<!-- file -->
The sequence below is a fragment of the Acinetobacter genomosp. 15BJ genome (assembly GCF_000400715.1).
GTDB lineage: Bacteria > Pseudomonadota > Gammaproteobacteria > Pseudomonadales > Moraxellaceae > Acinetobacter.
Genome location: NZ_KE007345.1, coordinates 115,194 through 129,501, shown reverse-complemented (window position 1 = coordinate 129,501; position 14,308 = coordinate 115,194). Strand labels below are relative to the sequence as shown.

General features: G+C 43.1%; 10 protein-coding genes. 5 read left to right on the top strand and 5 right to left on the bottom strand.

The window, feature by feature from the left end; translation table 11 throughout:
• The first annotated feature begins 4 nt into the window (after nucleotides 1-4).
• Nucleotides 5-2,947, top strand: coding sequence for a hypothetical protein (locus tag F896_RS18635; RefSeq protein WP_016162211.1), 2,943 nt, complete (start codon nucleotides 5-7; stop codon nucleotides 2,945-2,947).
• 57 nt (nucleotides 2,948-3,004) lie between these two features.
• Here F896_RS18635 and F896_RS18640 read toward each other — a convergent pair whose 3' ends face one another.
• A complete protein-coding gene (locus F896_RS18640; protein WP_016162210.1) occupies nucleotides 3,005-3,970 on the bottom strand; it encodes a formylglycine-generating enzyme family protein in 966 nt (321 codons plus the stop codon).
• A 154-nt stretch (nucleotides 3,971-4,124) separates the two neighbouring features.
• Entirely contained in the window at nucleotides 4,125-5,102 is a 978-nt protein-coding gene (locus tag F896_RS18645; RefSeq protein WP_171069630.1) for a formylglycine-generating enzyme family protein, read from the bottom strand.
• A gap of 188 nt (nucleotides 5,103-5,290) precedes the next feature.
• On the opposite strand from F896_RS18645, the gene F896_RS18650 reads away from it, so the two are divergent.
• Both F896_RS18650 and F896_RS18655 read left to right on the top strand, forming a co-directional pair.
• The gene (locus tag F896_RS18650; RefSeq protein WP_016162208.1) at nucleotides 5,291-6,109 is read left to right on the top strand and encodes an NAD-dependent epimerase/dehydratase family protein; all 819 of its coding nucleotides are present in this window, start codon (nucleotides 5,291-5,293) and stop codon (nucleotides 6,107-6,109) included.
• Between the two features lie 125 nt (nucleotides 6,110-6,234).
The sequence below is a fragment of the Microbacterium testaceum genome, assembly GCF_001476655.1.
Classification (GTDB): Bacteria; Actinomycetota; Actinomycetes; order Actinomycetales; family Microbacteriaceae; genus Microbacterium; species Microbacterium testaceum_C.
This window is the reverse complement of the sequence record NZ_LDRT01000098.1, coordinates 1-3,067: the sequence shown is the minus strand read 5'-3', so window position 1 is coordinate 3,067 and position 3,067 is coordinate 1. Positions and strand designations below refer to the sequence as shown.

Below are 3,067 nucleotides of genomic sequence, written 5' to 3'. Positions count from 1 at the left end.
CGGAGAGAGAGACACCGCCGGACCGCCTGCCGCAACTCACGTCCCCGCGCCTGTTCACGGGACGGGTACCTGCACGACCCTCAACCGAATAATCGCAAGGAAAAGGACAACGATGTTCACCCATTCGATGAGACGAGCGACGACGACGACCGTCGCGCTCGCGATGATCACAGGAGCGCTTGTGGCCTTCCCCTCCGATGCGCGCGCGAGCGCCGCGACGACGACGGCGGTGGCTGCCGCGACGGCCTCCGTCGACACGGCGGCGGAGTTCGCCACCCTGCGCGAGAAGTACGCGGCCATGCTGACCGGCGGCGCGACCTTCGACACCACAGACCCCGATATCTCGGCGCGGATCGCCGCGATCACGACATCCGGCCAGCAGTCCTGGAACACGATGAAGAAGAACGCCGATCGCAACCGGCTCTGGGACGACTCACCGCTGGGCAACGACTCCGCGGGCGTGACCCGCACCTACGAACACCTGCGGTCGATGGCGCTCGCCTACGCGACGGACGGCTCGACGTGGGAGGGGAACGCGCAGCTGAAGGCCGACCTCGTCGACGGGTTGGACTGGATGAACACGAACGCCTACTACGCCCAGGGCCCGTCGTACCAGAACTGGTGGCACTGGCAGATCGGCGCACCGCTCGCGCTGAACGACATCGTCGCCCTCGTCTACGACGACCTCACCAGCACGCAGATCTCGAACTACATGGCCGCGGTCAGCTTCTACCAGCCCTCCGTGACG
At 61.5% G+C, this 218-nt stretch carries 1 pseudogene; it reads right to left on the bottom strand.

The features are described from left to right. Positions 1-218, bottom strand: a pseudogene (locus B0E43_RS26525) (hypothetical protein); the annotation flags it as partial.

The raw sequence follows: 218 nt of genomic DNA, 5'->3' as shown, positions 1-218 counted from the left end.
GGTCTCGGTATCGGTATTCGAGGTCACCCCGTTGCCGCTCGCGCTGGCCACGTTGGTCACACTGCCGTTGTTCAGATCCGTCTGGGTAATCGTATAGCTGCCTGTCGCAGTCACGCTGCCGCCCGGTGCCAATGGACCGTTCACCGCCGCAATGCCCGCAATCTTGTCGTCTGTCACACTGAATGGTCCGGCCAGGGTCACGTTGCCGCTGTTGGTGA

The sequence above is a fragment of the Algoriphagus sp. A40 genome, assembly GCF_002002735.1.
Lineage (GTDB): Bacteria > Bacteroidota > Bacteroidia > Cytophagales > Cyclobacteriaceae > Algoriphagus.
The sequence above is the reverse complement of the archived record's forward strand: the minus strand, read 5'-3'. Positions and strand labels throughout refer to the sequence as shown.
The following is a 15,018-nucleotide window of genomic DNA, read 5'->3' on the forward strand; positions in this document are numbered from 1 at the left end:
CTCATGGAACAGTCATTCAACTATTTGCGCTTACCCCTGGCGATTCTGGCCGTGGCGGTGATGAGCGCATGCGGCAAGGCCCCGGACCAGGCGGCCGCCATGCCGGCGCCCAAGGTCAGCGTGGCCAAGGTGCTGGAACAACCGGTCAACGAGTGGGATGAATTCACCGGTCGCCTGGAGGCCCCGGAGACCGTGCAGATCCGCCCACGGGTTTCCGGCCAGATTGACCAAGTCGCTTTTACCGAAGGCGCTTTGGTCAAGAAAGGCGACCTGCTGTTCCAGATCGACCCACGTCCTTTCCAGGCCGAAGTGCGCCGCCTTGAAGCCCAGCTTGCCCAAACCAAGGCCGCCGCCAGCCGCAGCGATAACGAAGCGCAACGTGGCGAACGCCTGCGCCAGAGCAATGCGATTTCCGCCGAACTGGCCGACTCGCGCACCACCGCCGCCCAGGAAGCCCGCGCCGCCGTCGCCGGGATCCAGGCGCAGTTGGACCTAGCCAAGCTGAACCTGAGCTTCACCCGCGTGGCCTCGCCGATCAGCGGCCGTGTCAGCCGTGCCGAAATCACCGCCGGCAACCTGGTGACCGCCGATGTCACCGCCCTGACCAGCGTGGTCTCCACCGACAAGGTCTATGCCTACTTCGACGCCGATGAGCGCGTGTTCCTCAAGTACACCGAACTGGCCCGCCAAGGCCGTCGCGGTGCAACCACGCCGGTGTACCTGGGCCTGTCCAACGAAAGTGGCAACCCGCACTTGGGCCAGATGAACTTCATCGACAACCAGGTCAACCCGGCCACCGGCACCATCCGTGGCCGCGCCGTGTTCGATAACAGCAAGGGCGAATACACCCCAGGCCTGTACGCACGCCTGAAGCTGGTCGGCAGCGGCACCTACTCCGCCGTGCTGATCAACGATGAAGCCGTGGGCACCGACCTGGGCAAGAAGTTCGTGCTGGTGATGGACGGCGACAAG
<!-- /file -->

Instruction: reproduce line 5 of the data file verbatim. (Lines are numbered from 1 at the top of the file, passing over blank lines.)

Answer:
The window, feature by feature from the left end; translation table 11 throughout: